Ingredients Jump to Instructions ↓

  1. Makes a small jar of Nam Prik Pao - about 1/2 cup (a little goes a long way!)

  2. 1/4 cup canola or coconut oil, plus a little more to finish (or light vegetable oil of your choice)

  3. 4 cloves garlic, finely chopped

  4. 2 shallots, finely chopped

  5. dried whole OR crushed red chilies, ground to make 3 Tbsp. powder (you can also use cayenne pepper which is already ground)

  6. 1/2 to 1 tsp. shrimp paste , OR 1 extra Tbsp. fish sauce

  7. 2 Tbsp. fish sauce

  8. 2-3 Tbsp. palm or brown sugar, or more to taste

  9. 1/2 to 1 tsp. tamarind paste (available at Asian or Indian food stores)

  10. 1/2 Tbsp. lime juice

  11. 2 Tbsp. water

Instructions Jump to Ingredients ↑

  1. Preparation Tips: Although traditionally the shallots and garlic are finely chopped by hand, you can also use a food processor for this task. Just be sure not to over-process, or you will end up with a mushy mess. What you want are individual-looking pieces of shallot and garlic.

  2. If Using Whole Dried Chilies: simply place them in a coffee grinder (or food processor) and blitz until you get a powdery consistency.

  3. Heat oil in a small frying pan over medium-high heat. Add the chopped shallots and garlic, frying until they turn a very light golden brown and slightly crispy (2-3 minutes). Tip: try not to over-brown the garlic, or it will turn bitter.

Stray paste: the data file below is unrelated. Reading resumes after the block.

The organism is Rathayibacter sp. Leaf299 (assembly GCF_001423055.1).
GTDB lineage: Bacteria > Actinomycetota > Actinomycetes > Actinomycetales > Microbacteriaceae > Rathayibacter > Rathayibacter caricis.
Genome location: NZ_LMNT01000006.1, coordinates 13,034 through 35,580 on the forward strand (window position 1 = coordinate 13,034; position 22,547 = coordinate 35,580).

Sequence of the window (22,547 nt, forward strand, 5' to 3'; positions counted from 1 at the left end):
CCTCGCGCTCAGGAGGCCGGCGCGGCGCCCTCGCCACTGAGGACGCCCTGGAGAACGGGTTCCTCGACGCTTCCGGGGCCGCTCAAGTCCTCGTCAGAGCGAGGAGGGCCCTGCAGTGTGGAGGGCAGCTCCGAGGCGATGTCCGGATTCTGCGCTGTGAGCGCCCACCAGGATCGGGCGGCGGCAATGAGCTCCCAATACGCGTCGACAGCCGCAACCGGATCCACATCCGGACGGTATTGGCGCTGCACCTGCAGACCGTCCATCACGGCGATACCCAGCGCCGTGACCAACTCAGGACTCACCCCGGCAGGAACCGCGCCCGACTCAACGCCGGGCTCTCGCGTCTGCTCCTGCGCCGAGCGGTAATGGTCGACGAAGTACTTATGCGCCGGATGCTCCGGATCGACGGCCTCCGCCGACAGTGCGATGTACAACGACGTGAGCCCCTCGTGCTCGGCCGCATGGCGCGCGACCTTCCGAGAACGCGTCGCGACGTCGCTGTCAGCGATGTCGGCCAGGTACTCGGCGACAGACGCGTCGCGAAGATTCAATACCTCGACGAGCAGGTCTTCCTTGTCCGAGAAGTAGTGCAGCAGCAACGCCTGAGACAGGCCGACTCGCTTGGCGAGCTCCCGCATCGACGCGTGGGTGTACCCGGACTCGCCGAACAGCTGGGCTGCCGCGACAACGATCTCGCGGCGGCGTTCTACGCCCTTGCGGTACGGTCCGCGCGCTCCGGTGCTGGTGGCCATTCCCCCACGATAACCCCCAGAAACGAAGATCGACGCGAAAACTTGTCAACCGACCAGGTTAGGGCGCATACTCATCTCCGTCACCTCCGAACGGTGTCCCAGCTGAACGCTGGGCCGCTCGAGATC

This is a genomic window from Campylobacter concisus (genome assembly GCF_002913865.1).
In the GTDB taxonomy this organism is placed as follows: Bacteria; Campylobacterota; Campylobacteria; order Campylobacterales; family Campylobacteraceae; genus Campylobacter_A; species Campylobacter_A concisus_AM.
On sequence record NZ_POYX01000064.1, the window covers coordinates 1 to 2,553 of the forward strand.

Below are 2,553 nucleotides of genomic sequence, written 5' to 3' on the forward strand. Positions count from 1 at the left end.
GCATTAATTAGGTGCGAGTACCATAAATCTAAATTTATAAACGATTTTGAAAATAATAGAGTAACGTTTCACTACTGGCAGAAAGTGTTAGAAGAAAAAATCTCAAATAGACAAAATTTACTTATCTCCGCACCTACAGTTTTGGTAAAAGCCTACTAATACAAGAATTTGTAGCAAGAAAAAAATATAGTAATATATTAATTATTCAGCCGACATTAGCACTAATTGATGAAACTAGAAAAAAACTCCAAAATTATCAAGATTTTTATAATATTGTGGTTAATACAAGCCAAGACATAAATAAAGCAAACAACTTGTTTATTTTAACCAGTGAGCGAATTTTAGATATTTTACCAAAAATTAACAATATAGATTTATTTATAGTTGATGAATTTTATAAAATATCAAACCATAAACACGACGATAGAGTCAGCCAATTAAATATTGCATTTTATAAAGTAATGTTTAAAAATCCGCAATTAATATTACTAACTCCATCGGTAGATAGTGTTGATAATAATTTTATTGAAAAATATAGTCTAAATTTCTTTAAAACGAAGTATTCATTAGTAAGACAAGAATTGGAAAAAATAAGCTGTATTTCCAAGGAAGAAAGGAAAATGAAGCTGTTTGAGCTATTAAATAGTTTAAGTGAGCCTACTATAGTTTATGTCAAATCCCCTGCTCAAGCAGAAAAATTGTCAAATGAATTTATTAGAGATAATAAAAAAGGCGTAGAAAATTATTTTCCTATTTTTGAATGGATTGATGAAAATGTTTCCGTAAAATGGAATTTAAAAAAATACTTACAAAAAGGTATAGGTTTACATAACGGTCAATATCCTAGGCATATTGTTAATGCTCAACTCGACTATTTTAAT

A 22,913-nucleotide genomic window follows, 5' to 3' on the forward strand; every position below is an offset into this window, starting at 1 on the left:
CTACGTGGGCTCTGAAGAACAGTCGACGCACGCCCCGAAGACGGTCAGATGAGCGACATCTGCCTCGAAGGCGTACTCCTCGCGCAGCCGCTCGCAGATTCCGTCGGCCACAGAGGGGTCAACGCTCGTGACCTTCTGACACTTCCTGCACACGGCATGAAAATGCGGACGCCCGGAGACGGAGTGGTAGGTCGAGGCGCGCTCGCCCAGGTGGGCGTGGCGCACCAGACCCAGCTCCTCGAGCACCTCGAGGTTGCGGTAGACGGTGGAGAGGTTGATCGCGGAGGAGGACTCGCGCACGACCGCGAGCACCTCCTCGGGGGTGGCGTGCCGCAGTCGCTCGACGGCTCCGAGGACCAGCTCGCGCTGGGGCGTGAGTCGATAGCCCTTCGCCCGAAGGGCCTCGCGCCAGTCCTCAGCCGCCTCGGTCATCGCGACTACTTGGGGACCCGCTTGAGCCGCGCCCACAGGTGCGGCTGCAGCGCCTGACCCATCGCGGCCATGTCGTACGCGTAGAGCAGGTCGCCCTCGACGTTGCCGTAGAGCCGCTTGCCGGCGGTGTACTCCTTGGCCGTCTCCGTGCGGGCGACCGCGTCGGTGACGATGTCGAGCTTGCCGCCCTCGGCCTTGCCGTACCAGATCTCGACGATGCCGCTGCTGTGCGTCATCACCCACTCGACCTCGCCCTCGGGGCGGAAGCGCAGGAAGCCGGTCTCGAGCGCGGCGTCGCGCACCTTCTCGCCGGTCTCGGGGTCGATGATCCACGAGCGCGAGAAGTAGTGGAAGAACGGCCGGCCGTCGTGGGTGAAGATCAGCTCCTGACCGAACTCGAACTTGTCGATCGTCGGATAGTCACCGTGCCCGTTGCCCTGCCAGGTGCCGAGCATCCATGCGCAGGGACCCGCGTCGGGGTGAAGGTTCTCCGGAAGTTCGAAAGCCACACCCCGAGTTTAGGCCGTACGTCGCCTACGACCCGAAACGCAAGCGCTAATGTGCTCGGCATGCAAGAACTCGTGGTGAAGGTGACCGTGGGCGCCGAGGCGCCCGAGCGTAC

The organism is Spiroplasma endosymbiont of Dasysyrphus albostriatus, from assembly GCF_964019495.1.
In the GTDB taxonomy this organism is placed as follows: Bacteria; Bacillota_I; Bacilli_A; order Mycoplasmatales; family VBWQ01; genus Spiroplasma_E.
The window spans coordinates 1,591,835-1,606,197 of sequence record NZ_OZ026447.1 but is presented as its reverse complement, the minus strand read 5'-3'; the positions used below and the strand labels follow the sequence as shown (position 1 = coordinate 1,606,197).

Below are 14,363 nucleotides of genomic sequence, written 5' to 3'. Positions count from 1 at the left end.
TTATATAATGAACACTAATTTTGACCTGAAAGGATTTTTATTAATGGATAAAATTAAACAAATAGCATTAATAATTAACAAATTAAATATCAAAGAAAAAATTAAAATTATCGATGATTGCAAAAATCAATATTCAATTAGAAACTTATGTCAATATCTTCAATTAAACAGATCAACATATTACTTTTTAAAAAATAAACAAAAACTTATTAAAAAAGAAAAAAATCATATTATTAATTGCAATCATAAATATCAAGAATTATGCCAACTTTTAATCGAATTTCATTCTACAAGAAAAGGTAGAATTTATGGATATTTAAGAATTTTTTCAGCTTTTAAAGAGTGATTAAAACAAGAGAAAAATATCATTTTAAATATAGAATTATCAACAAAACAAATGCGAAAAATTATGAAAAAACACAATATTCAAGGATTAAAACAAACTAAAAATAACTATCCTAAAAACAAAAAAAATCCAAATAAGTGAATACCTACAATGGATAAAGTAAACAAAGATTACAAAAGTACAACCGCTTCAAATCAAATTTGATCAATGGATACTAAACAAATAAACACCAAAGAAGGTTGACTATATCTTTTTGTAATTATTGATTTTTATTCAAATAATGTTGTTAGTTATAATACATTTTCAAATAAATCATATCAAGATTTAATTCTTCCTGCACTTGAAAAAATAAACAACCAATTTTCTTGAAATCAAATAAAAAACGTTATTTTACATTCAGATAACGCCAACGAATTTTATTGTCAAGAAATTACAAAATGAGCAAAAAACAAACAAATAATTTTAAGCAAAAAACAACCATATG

4. Remove garlic and shallots with a slotted spoon from the oil and set in a bowl to cool. Leave remaining oil in the pan.

  5. Using a pestle & mortar OR food processor/mini-chopper, combine the prepared chili with the shrimp paste, fish sauce, sugar, tamarind, lime, and water. Also add the fried garlic and shallots.

  6. Pound or process all together to form a thick paste. Return this paste to your frying pan and stir it into the oil over low heat, gently simmering until you get a fairly even consistency. Adjust the consistency by adding a little more water if you find it too thick, or more oil if you prefer a "shinier" sauce.

  7. Adjust the taste, adding more fish sauce if you'd like it saltier, or more sugar if you'd like it sweeter (I usually end up adding another 1/2 Tbsp. of fish sauce and another Tbsp. of brown sugar to mine).

  8. Nam Prik Pao will keep for several months stored in a covered jar in your refrigerator. Use your Nam Prik Pao as an addition to Thai soups, or added as a flavor booster to Thai stir-fries and curry sauces. Also wonderful when stir-fried with seafood, or as an accompaniment to noodles. Enjoy!


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